The Union of Concerned Scientists reviewed recent wildfires in the west. One of the concerns they raised was that increased forest fires are both a climate change and a man-induced issue. Wildfires on federal land has increased 75% on federally owned land. Fire impacted areas are larger and impact more development which encroaches on those federal holdings. We spend over $1 billion in fire fighting on federal lands each year. But why?
Because many of the forest are in mountainous areas, fire season starts earlier in year with less mountain snowfall. And that is most years as snowfall accumulation decrease. Temperatures are warmer, earlier with shortens the snow season. Water runs off faster. Of course the fact that we altered management philosophies to prevent all forest fires didn’t help because some burning is natural each year. As a result there is a huge reserve of unburned land out west. The beetles did not help either as they left millions of acres of dead trees on mountain sides from Canada to New Mexico. Beetle infestation is clearly climate change driven.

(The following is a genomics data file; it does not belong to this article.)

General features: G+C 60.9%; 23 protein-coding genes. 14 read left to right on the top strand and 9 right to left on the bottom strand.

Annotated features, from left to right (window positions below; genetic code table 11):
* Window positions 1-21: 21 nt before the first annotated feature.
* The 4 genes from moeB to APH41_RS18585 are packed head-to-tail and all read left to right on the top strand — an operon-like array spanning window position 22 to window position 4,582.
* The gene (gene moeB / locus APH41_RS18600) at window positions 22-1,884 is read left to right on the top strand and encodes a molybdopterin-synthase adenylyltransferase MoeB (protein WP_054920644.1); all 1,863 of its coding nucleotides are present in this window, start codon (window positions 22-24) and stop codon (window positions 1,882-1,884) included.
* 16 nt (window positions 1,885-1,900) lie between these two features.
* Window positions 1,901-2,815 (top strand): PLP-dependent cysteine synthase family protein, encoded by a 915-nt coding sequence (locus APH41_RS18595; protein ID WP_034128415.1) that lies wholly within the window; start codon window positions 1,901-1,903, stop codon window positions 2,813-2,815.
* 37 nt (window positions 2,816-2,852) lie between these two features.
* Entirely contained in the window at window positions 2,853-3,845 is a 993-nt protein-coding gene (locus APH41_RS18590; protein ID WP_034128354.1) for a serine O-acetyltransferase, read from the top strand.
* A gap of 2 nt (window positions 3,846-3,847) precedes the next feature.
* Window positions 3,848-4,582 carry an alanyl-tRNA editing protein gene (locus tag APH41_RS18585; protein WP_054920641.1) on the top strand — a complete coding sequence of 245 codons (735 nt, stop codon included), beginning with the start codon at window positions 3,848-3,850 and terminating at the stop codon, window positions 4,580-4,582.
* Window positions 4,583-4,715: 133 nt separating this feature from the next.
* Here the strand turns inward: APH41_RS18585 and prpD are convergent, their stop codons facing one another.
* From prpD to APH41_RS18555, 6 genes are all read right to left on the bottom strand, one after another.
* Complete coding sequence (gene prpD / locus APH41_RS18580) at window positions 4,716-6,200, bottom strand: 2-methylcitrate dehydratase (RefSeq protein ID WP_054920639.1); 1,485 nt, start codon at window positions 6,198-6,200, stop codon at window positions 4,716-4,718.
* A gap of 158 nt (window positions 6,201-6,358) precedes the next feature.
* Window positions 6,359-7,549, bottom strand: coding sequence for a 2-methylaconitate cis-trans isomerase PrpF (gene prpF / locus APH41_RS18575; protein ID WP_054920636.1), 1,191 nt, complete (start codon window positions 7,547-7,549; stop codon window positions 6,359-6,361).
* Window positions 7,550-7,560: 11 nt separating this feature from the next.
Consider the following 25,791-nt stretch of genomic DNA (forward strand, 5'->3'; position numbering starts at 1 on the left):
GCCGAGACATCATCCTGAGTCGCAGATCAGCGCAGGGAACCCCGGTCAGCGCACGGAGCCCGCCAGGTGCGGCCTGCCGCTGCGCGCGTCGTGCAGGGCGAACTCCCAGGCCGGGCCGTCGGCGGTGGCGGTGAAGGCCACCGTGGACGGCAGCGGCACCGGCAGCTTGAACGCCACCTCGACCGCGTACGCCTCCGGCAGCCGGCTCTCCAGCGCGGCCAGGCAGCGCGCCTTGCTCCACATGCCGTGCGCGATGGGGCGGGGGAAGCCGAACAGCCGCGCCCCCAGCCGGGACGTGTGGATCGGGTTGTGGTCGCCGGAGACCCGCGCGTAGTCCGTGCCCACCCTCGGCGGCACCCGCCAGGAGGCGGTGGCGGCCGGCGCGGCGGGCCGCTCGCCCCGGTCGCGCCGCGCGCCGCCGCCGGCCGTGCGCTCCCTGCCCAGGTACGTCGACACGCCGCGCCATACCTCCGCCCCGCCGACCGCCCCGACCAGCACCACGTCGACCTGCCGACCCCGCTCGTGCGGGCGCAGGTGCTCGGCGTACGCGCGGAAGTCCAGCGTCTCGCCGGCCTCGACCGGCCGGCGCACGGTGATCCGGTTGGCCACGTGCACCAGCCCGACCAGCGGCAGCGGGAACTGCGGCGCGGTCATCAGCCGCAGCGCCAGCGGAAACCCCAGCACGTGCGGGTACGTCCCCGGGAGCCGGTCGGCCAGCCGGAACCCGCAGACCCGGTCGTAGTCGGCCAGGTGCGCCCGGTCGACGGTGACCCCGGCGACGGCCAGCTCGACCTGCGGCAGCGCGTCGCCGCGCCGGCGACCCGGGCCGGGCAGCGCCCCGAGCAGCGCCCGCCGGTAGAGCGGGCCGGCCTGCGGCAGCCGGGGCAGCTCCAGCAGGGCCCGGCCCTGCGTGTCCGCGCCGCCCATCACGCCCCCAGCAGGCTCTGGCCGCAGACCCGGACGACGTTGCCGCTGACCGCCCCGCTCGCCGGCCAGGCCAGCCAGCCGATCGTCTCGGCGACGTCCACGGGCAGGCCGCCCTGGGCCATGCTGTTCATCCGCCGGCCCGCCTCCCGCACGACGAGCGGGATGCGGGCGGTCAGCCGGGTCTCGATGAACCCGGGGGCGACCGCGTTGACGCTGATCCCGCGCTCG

The solutions are more difficult. Building up next to federal land needs to be restricted. Regulations in dealing with trees, bushes and underbrush in fire prone areas need to be enacted and enforced. Early spring fires set as control burns need to happen more frequently. But these are all local responses to a global climate problem. That response is currently lacking. These are leadership issues.
From a utility perspective, this issue may be significant. We like those high, clean mountain streams. But after a forest fire, those streams are often warmer and less clean. The soot, ash and runoff from now barren land can create significant impacts on water plant, create major treatment alterations, increase costs, and risk contamination. A friend some years ago suggested that utilities were instruments of social change. The fact that we have treated water and sewer creates social change. We need to protect water supplies and therefore we should be a part of the conversation on land use. That requires some leadership.